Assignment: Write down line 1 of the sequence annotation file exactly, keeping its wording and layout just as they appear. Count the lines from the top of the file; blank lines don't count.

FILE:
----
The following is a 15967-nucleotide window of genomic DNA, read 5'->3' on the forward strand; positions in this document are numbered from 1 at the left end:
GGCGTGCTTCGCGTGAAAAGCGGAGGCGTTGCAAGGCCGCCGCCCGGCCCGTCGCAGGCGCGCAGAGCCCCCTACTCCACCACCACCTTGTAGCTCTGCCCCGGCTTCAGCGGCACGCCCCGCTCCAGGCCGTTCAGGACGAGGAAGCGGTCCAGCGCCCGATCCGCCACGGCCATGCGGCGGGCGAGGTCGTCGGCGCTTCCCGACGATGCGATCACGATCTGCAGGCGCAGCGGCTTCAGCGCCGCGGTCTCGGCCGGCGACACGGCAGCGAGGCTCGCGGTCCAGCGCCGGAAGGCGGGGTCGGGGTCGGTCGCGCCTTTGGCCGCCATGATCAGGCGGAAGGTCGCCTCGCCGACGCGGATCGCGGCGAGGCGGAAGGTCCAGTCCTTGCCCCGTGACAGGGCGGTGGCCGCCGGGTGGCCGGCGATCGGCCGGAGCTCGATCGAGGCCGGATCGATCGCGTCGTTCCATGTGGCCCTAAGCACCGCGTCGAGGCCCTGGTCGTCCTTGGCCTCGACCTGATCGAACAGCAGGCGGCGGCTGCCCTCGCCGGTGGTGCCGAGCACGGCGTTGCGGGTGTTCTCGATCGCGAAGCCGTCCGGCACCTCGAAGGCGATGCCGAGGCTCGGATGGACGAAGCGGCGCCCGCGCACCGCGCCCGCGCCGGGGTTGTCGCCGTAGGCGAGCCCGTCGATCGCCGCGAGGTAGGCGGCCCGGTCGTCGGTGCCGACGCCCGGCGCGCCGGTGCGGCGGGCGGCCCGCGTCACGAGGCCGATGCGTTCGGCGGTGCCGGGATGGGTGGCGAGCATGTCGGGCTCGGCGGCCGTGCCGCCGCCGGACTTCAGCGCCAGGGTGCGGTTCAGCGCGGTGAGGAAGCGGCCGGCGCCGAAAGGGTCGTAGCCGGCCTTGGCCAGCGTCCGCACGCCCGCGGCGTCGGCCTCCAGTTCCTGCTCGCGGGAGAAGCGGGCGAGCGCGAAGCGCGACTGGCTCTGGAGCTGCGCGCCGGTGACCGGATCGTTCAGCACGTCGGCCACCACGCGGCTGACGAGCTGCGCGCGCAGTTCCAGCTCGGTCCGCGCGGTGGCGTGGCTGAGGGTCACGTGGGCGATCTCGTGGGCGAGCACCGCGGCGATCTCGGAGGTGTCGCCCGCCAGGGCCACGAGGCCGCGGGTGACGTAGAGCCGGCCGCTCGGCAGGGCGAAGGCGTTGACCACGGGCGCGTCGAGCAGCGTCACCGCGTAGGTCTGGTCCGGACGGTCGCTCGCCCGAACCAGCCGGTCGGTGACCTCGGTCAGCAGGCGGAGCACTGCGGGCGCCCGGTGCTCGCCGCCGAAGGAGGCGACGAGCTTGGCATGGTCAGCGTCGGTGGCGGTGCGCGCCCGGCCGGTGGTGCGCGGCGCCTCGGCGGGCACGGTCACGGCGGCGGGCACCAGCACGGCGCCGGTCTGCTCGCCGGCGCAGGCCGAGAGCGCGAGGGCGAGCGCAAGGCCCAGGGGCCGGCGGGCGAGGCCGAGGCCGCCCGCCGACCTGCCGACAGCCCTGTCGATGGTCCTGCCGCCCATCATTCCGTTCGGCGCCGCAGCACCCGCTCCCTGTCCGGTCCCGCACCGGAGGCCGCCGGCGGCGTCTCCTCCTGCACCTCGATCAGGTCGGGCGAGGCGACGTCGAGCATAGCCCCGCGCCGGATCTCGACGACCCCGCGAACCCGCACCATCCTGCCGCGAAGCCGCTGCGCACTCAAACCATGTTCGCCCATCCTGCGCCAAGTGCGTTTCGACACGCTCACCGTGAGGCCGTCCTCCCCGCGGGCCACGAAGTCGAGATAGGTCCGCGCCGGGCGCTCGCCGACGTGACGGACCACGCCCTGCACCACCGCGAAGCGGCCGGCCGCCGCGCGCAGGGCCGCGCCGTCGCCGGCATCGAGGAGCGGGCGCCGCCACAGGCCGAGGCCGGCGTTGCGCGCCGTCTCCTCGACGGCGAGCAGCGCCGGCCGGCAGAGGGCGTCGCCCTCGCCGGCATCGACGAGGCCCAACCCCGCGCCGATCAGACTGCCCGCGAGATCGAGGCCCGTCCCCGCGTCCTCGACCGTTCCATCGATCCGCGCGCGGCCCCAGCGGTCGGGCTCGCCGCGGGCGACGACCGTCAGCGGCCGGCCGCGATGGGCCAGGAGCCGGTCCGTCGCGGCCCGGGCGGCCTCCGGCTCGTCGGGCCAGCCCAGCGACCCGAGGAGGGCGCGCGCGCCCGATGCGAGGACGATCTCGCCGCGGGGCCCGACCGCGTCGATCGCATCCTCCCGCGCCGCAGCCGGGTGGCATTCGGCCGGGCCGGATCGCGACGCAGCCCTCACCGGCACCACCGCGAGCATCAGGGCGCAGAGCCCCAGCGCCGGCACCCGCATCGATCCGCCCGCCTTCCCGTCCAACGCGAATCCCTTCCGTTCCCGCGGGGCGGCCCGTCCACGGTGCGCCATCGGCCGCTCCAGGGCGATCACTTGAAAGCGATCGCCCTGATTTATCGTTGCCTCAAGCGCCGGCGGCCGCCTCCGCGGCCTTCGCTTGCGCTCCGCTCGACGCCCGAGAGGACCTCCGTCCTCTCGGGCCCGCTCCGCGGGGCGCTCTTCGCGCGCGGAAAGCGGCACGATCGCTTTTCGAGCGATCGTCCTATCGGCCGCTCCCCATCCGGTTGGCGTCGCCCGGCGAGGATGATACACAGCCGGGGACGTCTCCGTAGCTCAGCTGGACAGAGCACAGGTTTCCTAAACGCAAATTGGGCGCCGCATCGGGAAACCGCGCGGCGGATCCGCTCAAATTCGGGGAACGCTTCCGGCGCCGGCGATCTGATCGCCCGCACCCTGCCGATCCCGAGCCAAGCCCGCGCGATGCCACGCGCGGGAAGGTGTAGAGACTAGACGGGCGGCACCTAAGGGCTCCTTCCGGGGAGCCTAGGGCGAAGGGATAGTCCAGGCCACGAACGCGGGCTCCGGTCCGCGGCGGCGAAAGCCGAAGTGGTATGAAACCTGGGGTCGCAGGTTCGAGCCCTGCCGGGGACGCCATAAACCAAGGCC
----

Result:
The following is a 15967-nucleotide window of genomic DNA, read 5'->3' on the forward strand; positions in this document are numbered from 1 at the left end: